Afraid of all those threats that exist while the user is in the public area?
In this article, we will talk about the most common issues and threats that may appear while the user is in the public area. Most of the users are not even aware of these dangers in the levels they should actually be. What can go wrong if someone is using social media, for example? Is public wi-fi safe? How to keep yourself safe in the cyber world? Let's find out!
There are some most common threats every user should be aware of. First, we have botnets. These threats most of the times go undercovered, and that is exactly why most of the users haven't even heard of them. Botnets spread many various types of malware, viruses, and spams. There is also DDoS attack. DDoS attacks are very dangerous because hackers can actually overtake the whole user's system. Hackers do this easily by sending some suspicious URL and once someone opens it, they have the full access to the user's system. Every user has heard of classical hacking and malware, and these are usually parts of some bigger attacks, but they can also happen alone. Pharming and phishing are some common vulnerabilities that may hit everyone who isn't using all those recommended cybersecurity and internet security tips too.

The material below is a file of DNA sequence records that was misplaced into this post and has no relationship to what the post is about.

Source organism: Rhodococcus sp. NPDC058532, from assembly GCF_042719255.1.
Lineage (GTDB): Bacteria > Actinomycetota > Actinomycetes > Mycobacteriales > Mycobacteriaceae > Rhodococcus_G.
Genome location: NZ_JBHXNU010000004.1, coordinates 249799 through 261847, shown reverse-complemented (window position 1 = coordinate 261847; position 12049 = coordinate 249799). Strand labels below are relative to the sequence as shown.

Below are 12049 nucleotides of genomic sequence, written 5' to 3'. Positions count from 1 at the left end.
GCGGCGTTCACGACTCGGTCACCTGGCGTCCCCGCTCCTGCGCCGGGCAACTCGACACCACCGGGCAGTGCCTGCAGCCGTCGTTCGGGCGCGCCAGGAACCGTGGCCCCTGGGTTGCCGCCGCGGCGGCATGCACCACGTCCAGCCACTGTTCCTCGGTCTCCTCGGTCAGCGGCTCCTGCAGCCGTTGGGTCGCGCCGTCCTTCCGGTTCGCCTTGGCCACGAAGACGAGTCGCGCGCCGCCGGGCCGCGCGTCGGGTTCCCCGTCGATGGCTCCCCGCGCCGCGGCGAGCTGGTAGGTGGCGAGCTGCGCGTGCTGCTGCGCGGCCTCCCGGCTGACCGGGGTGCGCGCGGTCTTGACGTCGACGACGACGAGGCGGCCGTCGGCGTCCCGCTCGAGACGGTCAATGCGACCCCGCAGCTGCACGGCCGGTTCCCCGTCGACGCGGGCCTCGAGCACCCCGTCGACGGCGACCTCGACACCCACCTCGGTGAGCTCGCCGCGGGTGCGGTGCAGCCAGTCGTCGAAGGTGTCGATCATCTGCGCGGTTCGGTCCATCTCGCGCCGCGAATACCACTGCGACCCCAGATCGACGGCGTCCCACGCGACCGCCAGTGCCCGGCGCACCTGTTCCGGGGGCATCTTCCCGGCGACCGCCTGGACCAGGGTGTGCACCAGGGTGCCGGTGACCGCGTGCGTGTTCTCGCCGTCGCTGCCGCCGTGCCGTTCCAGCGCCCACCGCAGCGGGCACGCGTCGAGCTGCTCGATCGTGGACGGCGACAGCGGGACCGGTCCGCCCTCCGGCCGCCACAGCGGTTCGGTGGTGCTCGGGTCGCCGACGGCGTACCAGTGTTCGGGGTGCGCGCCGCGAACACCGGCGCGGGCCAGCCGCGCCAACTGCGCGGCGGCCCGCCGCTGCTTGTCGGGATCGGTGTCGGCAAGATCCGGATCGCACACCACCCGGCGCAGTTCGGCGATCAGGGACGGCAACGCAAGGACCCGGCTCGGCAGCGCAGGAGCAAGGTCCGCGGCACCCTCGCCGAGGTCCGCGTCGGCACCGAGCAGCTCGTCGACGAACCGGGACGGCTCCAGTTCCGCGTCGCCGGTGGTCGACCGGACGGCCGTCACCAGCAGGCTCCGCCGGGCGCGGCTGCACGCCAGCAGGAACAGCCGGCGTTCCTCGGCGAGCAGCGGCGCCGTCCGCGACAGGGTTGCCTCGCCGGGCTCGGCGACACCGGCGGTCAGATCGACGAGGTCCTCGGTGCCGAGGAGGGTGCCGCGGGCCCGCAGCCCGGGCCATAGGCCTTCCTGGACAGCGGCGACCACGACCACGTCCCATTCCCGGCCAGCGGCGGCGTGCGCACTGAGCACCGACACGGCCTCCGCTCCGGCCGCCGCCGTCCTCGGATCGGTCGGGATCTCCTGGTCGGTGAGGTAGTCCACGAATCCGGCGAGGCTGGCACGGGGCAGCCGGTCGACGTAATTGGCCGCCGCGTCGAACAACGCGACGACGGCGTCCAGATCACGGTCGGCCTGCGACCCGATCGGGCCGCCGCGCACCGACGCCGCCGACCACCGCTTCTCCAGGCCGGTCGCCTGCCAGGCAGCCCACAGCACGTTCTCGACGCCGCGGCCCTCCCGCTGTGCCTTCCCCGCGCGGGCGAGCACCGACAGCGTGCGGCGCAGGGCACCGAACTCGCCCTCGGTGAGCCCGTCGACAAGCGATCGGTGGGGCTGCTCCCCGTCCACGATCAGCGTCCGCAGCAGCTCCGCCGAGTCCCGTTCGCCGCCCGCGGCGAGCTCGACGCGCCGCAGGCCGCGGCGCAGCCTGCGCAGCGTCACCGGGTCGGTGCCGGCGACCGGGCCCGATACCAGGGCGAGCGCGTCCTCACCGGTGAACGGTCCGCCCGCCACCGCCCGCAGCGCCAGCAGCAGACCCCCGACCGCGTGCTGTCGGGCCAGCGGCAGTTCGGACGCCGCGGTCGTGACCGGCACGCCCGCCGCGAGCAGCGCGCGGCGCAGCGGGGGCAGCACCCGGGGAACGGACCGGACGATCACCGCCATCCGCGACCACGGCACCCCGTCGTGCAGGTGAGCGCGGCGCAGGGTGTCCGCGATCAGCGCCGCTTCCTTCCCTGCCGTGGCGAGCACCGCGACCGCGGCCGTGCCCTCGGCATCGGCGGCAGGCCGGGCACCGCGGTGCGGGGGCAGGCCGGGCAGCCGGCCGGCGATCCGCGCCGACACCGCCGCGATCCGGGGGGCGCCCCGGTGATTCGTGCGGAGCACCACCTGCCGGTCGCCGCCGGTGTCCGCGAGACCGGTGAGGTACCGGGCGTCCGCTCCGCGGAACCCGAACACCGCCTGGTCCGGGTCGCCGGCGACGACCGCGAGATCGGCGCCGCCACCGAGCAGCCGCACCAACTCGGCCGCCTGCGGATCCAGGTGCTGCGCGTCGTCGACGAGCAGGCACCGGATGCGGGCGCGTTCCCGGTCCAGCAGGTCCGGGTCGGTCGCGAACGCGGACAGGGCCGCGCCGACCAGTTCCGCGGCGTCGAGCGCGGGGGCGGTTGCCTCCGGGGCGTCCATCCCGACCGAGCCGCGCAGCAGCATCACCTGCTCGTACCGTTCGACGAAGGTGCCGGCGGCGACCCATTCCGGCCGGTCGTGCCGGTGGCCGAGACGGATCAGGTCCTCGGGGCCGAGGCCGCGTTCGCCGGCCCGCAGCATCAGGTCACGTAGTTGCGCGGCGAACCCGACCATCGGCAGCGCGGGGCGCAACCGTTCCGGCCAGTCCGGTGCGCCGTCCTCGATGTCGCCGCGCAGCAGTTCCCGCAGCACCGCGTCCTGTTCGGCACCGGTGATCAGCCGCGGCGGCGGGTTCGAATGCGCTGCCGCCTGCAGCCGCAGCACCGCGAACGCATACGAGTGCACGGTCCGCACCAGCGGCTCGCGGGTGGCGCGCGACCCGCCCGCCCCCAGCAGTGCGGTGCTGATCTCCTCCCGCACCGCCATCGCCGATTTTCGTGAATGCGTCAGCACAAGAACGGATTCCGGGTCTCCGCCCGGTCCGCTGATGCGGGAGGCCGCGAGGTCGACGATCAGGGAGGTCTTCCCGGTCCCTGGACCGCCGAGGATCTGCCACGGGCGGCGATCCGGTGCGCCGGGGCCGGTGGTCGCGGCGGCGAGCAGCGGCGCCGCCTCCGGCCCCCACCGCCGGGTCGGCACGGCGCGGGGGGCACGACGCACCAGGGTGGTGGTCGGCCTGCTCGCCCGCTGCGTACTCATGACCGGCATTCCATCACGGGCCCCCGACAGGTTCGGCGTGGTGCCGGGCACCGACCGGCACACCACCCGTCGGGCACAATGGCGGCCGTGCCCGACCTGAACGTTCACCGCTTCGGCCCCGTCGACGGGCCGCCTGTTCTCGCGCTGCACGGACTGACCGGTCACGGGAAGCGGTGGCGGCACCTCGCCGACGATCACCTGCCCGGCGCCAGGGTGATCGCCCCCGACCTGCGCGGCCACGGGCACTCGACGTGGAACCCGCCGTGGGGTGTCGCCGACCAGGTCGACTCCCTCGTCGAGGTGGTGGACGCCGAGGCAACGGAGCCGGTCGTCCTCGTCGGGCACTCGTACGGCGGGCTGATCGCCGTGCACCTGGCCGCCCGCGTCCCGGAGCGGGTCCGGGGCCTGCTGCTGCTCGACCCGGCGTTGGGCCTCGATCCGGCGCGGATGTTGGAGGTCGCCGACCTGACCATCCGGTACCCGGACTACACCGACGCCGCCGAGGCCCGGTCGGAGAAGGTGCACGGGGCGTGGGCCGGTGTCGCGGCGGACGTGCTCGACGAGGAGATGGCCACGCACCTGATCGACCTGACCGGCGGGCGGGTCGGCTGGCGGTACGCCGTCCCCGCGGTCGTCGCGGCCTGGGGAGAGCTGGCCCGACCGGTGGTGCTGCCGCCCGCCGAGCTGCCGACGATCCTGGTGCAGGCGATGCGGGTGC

So, as we have seen, these are just some of the attacks that may affect the user's system. There are also Trojan Horses, spyware, ransomware and of course, all those spams.
Let's see how can the user be protected in all these situations. If you are in the cyber world for a long period of time, you have probably asked yourself: ''what is my public IP?'' Users don't understand public IPs as they should. These are the addresses that are connected to all those servers or devices where the user is logged in. It would be easier to understand it as that one IP address that is shown on the user's homepage all the time.
Okay, but what's its function? This address actually has many types of functions. It is mostly known to identify the host that is on some page or in the whole system, to get the location of that host which is in the network and of course, to identify it, and at the end, to establish the whole path that host needs.